Picture it. I’m 16 years old and I’m having friends over for a spooky horror movie marathon starting with 1992’s Candyman. There are moments in life that are significant turning points, and for me this was one of them. I was so terrified with what I had just watched that I immediately took the DVD and threw out in the trash. Since then, the film has held a special place in my heart because not many films elicit such a strong reaction from me. Plus, Tony Todd’s performance is unmatched for he is Candyman. Needless to say, when it was announced that Nia DaCosta (Little Woods) signed on as the director for the new CANDYMAN film, the hype was on. So did this new re-imagining live up to the hype? Read on to find out.
In Nia DaCosta’s CANDYMAN, viewers are introduced to visual artist Anthony McCoy (Yahya Abdul-Mateen II) and his partner Brianna (Teyonah Parris), a gallery director, who has just moved into a luxury loft condo in the now gentrified neighborhood of Cabrini. On the path for inspiration, Anthony runs into Cabrini-Green’s old-timer, William Burke (Colman Domingo) who immerses Anthony into the true story surrounding the urban legend of Candyman. Finally freeing himself of his artist block, Anthony uses the legend of Candyman as his source of inspiration but, as his obsession grows, he begins a downward spiral into insanity and violence as dark secrets are exposed and truths are revealed.
I’ll admit that on my first viewing of this film, I was let down. I initially felt like the movie lacked the spark that was needed to make an impact similar to the original. Thankfully, I decided to revisit the film one more time before writing this in hopes that I would have a different reaction upon sitting with it. Luckily, that’s exactly what happened as I realized my criticism was my own expectations of what I expected the film to be. Sometimes it’s best to just sit with a film and allow it to reveal itself to you.
Guiding this beast of a film is Director Nia DaCosta. As a director, her strengths lie in her visual representation of the writing. Her direction and stylized design make this reimagining stand out from its predecessor. Featuring lots of shots through glass, it makes the unfolding horror and appearance of Candyman even more disturbing. A large majority of the shots are done this way to symbolize the dual nature of people, the side of us that we don’t want to show because we don’t trust what could be hidden deep below the surface. DaCosta had big shoes to fill and she accomplished the task that she was set out to do by making a memorable companion to the original.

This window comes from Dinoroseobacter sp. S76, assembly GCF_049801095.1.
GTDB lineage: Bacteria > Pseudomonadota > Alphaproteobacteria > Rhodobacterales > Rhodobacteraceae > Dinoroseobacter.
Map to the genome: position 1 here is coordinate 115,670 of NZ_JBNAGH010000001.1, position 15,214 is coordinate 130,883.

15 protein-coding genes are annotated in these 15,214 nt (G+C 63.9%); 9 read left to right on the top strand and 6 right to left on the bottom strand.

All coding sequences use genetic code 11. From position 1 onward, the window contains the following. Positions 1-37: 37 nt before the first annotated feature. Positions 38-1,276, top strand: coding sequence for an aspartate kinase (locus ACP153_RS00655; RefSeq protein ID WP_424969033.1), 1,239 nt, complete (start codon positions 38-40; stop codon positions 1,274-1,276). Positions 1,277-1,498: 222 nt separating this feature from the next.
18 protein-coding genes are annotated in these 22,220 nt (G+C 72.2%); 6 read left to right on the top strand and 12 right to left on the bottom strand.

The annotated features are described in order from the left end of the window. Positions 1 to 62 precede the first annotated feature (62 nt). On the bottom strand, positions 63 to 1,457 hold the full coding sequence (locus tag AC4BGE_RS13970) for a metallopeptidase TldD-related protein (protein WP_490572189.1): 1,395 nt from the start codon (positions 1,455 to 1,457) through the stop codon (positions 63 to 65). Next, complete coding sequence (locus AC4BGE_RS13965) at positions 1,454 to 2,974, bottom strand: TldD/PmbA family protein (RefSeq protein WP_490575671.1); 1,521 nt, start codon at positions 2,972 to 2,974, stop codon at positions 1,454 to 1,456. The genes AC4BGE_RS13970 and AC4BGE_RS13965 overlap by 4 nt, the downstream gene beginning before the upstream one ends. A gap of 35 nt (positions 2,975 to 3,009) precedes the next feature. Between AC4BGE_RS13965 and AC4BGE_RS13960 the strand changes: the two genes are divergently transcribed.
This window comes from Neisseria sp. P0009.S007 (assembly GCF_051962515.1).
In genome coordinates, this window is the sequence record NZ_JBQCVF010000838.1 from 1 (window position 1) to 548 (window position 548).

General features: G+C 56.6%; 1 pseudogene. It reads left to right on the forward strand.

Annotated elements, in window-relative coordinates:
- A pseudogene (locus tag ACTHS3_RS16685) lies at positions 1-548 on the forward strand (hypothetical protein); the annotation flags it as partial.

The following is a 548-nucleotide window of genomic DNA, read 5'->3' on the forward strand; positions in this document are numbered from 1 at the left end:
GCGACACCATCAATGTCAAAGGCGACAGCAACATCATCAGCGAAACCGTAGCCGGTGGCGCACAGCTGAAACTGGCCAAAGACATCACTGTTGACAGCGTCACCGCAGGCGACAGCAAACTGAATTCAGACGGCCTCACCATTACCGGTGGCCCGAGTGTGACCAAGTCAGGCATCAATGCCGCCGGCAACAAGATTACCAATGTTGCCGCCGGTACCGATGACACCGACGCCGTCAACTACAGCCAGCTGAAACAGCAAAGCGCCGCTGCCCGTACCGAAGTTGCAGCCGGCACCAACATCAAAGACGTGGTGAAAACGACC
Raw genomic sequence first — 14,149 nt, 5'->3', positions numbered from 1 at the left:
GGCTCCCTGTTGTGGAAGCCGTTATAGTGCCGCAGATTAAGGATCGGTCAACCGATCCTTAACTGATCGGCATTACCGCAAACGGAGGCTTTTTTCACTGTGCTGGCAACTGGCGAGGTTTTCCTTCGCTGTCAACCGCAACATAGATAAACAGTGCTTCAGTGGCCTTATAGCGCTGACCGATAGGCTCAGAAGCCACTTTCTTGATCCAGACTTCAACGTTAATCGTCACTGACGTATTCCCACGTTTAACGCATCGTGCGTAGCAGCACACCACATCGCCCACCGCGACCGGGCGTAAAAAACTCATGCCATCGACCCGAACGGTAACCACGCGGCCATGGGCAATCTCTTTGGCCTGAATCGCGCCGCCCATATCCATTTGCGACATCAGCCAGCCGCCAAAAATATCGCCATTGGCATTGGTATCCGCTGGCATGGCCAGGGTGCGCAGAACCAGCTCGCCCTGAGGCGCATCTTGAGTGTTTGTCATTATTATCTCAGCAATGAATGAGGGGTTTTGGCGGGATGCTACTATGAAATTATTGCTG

Leading the film are actors Yahya Abdul-Mateen II (“Watchmen”) and Teyonah Parris (“WandaVision”) who play a successful couple who work within the art world but soon finding themselves in a waking nightmare. Abdul-Mateen II and Parris play off one another, allowing there to be a true sense of chemistry between the two. The relationship between the two is tested as Anthony begins to spiral more and more. and Abdul-Mateen II’s performance works because his transformation from who we see him as at the beginning to where he ends up is believable. Through both of their performances, they are able to evoke a true sense of pain and suffering, making it easy for the audience to root for them.